The 56Kbps backbone between the NSF centers leads to the creation of a number of regional feeder networks – JVNCNET, NYSERNET, SURANET, SDSCNET and BARRNET – among others. With the backbone, these regionals start to build a hub and spoke infrastructure. This growth in the number of interconnected networks drives a major expansion in the community including the DOE, DOD and NASA.
Between the beginning of 1986 and the end of 1987 the number of networks grows from 2,000 to nearly 30,000.
TCP/IP is available on workstations and PCs such as the newly introduced Compaq portable computer. Ethernet is becoming accepted for wiring inside buildings and across campuses. Each of these developments drives the introduction of terms such as bridging and routing and the need for readily available information on TCP/IP in workshops and manuals. Companies such as Proteon, Synoptics, Banyan, Cabletron, Wellfleet, and Cisco emerge with products to feed this explosion.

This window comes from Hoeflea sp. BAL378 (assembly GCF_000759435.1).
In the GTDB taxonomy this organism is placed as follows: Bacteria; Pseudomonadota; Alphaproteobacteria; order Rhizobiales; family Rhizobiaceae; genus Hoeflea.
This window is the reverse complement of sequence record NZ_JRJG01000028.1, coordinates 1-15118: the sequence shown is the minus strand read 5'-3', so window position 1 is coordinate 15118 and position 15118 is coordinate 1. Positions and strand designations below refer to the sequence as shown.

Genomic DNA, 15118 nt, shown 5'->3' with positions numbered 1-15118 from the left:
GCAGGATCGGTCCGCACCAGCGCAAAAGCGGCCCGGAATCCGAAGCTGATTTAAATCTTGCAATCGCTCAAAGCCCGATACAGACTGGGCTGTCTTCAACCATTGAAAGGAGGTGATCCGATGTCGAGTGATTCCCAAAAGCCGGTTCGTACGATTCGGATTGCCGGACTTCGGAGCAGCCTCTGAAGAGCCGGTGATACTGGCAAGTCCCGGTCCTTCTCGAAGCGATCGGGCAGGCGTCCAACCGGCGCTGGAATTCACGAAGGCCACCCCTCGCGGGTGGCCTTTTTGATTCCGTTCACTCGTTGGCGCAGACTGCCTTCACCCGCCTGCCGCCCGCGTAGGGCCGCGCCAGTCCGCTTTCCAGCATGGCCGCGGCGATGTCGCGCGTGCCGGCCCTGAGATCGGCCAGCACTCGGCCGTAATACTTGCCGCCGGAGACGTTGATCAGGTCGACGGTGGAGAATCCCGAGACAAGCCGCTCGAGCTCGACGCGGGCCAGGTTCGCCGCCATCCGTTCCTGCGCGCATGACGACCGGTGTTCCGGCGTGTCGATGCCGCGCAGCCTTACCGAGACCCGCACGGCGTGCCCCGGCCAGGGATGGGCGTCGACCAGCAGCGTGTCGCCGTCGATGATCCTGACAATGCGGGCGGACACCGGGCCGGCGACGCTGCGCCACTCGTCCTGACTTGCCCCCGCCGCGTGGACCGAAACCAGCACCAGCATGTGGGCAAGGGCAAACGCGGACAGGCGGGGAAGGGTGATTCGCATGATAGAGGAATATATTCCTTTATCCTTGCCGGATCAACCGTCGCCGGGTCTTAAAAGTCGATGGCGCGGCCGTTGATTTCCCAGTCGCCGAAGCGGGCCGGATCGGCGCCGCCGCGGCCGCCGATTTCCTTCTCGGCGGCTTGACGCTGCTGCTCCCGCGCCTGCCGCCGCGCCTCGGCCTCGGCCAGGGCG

At the same time, other parts of the U.S. Government and many of the traditional computer vendors mount an attempt to validate their products being built to the OSI theoretical specifications, in the form of the Corporation for Open Systems.